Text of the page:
A word about the toroid/ferrite: it is my understanding that most will do, so you can just try what you have available. However, I read somewhere that for the lower bands (40m and down), the core should provide a high enough inductance to work properly. I’m not sure I really understand why, but there it is. I used a TN 23/14/7 4C65 ferrite core, which has an AL value of 87 nH. With my 28 turns on the secondary, I measured 0,07 mH. I think (hope) that should be plenty enough.
Next, look at the box you want to build it into and figure out where the toroid and connectors should fit. It helps to draw it on a piece of paper.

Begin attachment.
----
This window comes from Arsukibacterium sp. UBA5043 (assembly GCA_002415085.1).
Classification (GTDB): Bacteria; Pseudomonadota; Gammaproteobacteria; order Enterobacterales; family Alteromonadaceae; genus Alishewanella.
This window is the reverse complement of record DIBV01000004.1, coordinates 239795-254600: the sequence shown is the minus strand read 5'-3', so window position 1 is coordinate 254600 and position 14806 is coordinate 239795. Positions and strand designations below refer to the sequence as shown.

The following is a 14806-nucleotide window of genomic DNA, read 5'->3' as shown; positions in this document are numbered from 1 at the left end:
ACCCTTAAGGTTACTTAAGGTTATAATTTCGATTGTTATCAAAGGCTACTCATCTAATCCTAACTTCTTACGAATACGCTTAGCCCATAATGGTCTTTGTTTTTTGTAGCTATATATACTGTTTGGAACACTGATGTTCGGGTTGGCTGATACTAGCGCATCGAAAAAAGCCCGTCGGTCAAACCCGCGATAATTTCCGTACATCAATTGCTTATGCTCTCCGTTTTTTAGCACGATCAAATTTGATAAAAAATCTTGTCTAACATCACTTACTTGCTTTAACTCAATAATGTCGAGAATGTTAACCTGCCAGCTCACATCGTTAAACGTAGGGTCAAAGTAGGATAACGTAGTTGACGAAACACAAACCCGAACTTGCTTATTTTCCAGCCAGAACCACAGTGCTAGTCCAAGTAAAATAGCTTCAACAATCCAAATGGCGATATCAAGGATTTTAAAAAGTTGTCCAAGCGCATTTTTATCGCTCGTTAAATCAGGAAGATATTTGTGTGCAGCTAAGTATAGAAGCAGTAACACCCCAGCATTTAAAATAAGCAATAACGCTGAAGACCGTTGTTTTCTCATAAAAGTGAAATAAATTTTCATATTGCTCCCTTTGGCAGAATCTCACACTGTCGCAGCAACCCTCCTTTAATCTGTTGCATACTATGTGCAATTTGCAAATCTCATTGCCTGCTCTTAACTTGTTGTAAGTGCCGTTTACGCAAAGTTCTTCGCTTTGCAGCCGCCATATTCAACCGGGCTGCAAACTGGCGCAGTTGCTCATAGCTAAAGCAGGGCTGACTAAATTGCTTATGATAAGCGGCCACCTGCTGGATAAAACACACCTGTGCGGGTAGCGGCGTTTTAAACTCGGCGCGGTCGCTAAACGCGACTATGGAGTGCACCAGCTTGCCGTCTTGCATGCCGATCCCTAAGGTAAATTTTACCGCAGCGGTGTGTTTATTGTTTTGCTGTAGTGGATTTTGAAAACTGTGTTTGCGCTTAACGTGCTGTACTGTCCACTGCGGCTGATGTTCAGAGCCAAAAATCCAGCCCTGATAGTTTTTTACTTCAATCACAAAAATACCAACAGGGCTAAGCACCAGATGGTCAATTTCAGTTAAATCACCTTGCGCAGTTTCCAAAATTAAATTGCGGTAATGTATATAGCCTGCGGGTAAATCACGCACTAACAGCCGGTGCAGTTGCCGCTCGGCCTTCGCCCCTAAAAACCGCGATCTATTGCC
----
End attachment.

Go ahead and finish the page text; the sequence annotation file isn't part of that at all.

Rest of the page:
Wind the toroid. You need one shorter piece of wire for the primary and one longer piece for the secondary. Twist the shorter piece with the larger piece and wind 3 turns tightly with this twisted wire (one turn means the wire passing through the inside of the toroid one time). If you don’t have a multimeter, you should mark the short wire (maybe with a piece of tape) on both ends so that you know which end is which.
After the three turns, let the shorter wire dangle away and keep winding the longer wire 25 more times.
Mount your connectors and figure out how to route the wires to them.
Now you need to get rid of the lacquer at the end of the wires – I do this by carefully applying very hot solder to the ends of the wire and gently “pushing” the lacquer away with the hot solder.
Now comes the important step of checking if the transformation works as intended. For this, you need to put a resistance of about 4k Ohm across the antenna and ground wire. I used a couple of resistors in parallel to obtain that (unlike in the picture, I used 4 resistors, which gave about 4000 Ohm):